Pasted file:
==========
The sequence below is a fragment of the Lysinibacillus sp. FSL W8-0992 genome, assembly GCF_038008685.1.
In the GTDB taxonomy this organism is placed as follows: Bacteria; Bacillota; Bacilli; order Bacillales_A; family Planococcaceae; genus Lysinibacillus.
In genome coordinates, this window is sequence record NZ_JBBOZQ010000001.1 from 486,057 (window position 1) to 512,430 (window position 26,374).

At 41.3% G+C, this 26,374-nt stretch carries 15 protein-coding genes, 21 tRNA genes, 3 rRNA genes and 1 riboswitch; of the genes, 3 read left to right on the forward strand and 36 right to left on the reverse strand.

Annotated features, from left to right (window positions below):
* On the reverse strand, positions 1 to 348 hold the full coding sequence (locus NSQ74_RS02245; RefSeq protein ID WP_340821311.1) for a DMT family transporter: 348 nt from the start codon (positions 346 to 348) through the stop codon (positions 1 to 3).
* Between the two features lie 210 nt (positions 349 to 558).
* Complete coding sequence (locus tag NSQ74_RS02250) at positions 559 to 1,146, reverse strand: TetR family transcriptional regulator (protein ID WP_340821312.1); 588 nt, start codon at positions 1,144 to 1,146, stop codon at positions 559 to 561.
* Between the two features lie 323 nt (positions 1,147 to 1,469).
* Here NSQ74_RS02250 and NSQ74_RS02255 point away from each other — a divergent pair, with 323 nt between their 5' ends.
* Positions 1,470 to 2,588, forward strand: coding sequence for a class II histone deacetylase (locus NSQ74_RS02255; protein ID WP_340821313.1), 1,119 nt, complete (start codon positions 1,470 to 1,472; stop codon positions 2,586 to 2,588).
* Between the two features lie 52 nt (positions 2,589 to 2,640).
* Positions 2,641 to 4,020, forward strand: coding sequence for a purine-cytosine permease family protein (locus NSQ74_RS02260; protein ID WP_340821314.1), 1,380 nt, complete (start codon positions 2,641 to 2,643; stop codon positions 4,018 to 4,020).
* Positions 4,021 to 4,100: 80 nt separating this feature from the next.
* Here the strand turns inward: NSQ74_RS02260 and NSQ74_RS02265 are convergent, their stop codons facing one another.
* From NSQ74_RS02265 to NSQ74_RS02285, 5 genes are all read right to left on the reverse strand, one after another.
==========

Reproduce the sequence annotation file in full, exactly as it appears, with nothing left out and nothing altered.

The sequence below is a fragment of the Lysinibacillus sp. FSL W8-0992 genome, assembly GCF_038008685.1.
In the GTDB taxonomy this organism is placed as follows: Bacteria; Bacillota; Bacilli; order Bacillales_A; family Planococcaceae; genus Lysinibacillus.
In genome coordinates, this window is sequence record NZ_JBBOZQ010000001.1 from 486,057 (window position 1) to 512,430 (window position 26,374).

At 41.3% G+C, this 26,374-nt stretch carries 15 protein-coding genes, 21 tRNA genes, 3 rRNA genes and 1 riboswitch; of the genes, 3 read left to right on the forward strand and 36 right to left on the reverse strand.

Annotated features, from left to right (window positions below):
* On the reverse strand, positions 1 to 348 hold the full coding sequence (locus NSQ74_RS02245; RefSeq protein ID WP_340821311.1) for a DMT family transporter: 348 nt from the start codon (positions 346 to 348) through the stop codon (positions 1 to 3).
* Between the two features lie 210 nt (positions 349 to 558).
* Complete coding sequence (locus tag NSQ74_RS02250) at positions 559 to 1,146, reverse strand: TetR family transcriptional regulator (protein ID WP_340821312.1); 588 nt, start codon at positions 1,144 to 1,146, stop codon at positions 559 to 561.
* Between the two features lie 323 nt (positions 1,147 to 1,469).
* Here NSQ74_RS02250 and NSQ74_RS02255 point away from each other — a divergent pair, with 323 nt between their 5' ends.
* Positions 1,470 to 2,588, forward strand: coding sequence for a class II histone deacetylase (locus NSQ74_RS02255; protein ID WP_340821313.1), 1,119 nt, complete (start codon positions 1,470 to 1,472; stop codon positions 2,586 to 2,588).
* Between the two features lie 52 nt (positions 2,589 to 2,640).
* Positions 2,641 to 4,020, forward strand: coding sequence for a purine-cytosine permease family protein (locus NSQ74_RS02260; protein ID WP_340821314.1), 1,380 nt, complete (start codon positions 2,641 to 2,643; stop codon positions 4,018 to 4,020).
* Positions 4,021 to 4,100: 80 nt separating this feature from the next.
* Here the strand turns inward: NSQ74_RS02260 and NSQ74_RS02265 are convergent, their stop codons facing one another.
* From NSQ74_RS02265 to NSQ74_RS02285, 5 genes are all read right to left on the reverse strand, one after another.